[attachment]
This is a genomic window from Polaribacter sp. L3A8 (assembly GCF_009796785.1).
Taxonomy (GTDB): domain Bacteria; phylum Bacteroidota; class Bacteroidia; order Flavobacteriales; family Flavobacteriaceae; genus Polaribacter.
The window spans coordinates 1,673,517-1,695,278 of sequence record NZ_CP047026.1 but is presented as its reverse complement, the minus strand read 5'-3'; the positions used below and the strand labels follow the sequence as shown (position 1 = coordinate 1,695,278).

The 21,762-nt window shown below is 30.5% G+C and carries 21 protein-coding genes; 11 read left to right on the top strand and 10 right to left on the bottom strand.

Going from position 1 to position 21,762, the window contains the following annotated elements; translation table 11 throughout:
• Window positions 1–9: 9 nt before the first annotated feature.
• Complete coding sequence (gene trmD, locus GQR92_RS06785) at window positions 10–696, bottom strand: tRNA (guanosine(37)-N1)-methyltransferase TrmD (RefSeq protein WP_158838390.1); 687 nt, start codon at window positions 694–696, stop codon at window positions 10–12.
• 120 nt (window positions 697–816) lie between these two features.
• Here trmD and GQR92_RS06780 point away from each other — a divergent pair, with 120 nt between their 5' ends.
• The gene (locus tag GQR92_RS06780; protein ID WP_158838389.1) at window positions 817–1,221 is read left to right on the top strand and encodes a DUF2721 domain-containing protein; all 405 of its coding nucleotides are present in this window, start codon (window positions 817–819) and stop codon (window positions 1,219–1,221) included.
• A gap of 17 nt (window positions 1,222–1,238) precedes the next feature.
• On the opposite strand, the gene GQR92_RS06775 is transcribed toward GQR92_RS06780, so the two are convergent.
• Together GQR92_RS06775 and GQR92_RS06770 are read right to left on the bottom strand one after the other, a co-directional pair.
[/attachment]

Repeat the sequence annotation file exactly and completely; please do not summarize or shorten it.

This is a genomic window from Polaribacter sp. L3A8 (assembly GCF_009796785.1).
Taxonomy (GTDB): domain Bacteria; phylum Bacteroidota; class Bacteroidia; order Flavobacteriales; family Flavobacteriaceae; genus Polaribacter.
The window spans coordinates 1,673,517-1,695,278 of sequence record NZ_CP047026.1 but is presented as its reverse complement, the minus strand read 5'-3'; the positions used below and the strand labels follow the sequence as shown (position 1 = coordinate 1,695,278).

The 21,762-nt window shown below is 30.5% G+C and carries 21 protein-coding genes; 11 read left to right on the top strand and 10 right to left on the bottom strand.

Going from position 1 to position 21,762, the window contains the following annotated elements; translation table 11 throughout:
• Window positions 1–9: 9 nt before the first annotated feature.
• Complete coding sequence (gene trmD, locus GQR92_RS06785) at window positions 10–696, bottom strand: tRNA (guanosine(37)-N1)-methyltransferase TrmD (RefSeq protein WP_158838390.1); 687 nt, start codon at window positions 694–696, stop codon at window positions 10–12.
• 120 nt (window positions 697–816) lie between these two features.
• Here trmD and GQR92_RS06780 point away from each other — a divergent pair, with 120 nt between their 5' ends.
• The gene (locus tag GQR92_RS06780; protein ID WP_158838389.1) at window positions 817–1,221 is read left to right on the top strand and encodes a DUF2721 domain-containing protein; all 405 of its coding nucleotides are present in this window, start codon (window positions 817–819) and stop codon (window positions 1,219–1,221) included.
• A gap of 17 nt (window positions 1,222–1,238) precedes the next feature.
• On the opposite strand, the gene GQR92_RS06775 is transcribed toward GQR92_RS06780, so the two are convergent.
• Together GQR92_RS06775 and GQR92_RS06770 are read right to left on the bottom strand one after the other, a co-directional pair.